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Mote reminds people to be aware of sea turtles during nesting season

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Posted: Wednesday, June 18, 2014 5:16 pm

SARASOTA, Fla. -- Many of us have our favorite beach that we like to visit during the summer. Sea turtles have their favorites too. They return to the same beach annually to lay their eggs.

Volunteers have helped Mote Marine Lab monitor sea turtle nests for more than thirty years. And despite the annual message of being careful during nesting season, many turtles end up at Mote Marine’s rehabilitation center because of human-caused problems.

We hear the same message every year of how to help sea turtles have a successful nesting season. "We can shield our lights so they are not visible from the beach. We can fill in our holes on the beach so the turtles don’t get trapped and their hatchlings end up in there,” says Hayley Rutger, Mote Marine spokesperson.

But every year we still hear stories of how human behavior negatively affects turtles. “We got a report of her about 12:30 in the afternoon that she was stuck about a mile off Longboat Pass,” says Rebeccah Hazelkorn, a staff biologist at Mote Marine Laboratory. She helps care for injured turtles like Mrs. Turt Lee, a 230 pound loggerhead turtle rescued and named by the Coast Guard on Sunday. “Basically just drove up on the animal and then corralled him into the litter.”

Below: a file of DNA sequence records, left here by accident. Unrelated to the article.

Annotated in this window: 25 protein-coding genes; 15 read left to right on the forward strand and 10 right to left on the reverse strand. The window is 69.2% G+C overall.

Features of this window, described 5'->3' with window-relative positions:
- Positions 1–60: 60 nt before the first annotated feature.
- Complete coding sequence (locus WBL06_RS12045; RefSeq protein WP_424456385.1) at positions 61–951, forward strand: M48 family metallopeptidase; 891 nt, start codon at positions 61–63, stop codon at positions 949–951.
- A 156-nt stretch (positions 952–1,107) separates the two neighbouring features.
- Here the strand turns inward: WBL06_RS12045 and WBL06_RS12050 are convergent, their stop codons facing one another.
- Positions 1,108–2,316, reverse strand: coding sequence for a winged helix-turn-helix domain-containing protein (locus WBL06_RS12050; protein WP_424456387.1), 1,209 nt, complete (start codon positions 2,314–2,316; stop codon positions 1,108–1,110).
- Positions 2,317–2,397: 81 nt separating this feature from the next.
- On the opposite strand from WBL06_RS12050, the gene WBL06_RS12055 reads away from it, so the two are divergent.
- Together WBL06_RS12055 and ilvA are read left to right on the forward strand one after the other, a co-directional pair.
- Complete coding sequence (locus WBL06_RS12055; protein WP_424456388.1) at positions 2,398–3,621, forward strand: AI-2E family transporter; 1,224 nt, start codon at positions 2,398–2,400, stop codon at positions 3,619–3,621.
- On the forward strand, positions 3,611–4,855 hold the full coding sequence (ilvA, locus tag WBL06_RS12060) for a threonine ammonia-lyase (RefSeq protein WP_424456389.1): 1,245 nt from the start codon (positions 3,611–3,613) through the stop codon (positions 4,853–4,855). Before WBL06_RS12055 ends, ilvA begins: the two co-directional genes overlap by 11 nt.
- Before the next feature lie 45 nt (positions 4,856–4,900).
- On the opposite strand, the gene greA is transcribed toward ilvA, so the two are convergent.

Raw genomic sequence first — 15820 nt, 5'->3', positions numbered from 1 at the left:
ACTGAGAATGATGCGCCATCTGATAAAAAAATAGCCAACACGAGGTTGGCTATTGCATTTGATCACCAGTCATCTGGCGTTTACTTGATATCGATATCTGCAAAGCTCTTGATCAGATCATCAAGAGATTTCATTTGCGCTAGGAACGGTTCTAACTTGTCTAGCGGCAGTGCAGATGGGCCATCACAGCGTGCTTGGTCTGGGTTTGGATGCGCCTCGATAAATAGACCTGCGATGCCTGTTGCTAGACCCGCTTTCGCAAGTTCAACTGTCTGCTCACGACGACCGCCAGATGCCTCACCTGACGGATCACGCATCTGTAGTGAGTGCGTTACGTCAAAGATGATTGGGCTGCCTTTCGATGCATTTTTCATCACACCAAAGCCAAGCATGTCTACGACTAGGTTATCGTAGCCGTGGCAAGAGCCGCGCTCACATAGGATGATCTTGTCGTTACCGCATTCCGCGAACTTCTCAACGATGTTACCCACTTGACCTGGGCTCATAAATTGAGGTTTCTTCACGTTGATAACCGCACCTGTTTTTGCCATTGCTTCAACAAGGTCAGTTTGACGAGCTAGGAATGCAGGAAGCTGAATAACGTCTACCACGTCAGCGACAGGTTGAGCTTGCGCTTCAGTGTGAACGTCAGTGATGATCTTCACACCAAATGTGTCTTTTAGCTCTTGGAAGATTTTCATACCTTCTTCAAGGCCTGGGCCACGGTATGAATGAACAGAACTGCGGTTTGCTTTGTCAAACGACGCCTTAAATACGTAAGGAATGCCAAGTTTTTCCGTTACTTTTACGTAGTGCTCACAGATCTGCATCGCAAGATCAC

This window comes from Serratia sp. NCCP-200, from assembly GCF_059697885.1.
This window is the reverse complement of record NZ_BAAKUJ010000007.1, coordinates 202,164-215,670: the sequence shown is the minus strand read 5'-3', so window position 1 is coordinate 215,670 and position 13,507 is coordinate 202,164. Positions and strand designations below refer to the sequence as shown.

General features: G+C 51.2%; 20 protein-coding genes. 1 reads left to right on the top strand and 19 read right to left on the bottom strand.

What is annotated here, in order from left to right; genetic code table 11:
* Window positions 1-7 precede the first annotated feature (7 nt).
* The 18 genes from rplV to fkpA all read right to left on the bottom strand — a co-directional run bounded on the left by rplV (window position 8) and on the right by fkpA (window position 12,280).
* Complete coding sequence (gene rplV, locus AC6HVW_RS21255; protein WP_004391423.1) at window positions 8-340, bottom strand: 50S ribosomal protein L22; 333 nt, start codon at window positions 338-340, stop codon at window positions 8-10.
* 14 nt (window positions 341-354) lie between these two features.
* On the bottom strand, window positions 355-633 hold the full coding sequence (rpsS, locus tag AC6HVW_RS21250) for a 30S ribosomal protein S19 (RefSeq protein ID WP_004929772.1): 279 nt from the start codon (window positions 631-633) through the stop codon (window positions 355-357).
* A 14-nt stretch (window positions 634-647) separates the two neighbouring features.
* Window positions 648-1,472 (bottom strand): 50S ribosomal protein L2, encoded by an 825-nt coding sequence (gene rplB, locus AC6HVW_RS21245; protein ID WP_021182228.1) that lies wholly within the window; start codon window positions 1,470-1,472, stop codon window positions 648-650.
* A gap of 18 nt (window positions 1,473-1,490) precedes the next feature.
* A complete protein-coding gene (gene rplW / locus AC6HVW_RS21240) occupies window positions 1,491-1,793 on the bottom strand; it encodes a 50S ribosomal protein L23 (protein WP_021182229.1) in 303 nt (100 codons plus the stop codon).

Coastguardmen Jose Perez was on the crew who helped rescue the injured turtle on Sunday. When they found the turtle she had an object sticking out of her shell and could not dive very deep. “Once we knocked the piece of whatever piece was in the carapace out with the boat hook, we were trying to corral it that actually assisted the turtle to dive a little bit more.”

Due to the crack in her shell, air was able to enter her body and she could not stay submerged. After a few minutes, the Coast Guard was able to pull her aboard and transport her to Mote Marine.

“A lot of the turtles that we bring in that are candidates for rehab that are still alive and need to be rehabbed, unfortunately most of them are human interaction events meaning they have been struck by boats, meaning that they are entangled in crab traps or hooks in their body.”

Nesting turtles can also run into trouble when trying to lay eggs on the beach. “Recently on Longboat Key we had a turtle that got a chair stuck on top of her back. And so some of the sea turtle patrol volunteers that work with us here at Mote were out here and they were able to get the chair off of her, and she made her way back to the sea and was okay,” said Rutger.

But because of the chair incident, the turtle did not lay eggs. It is just another example of how our carelessness can affect the behavior of wildlife.

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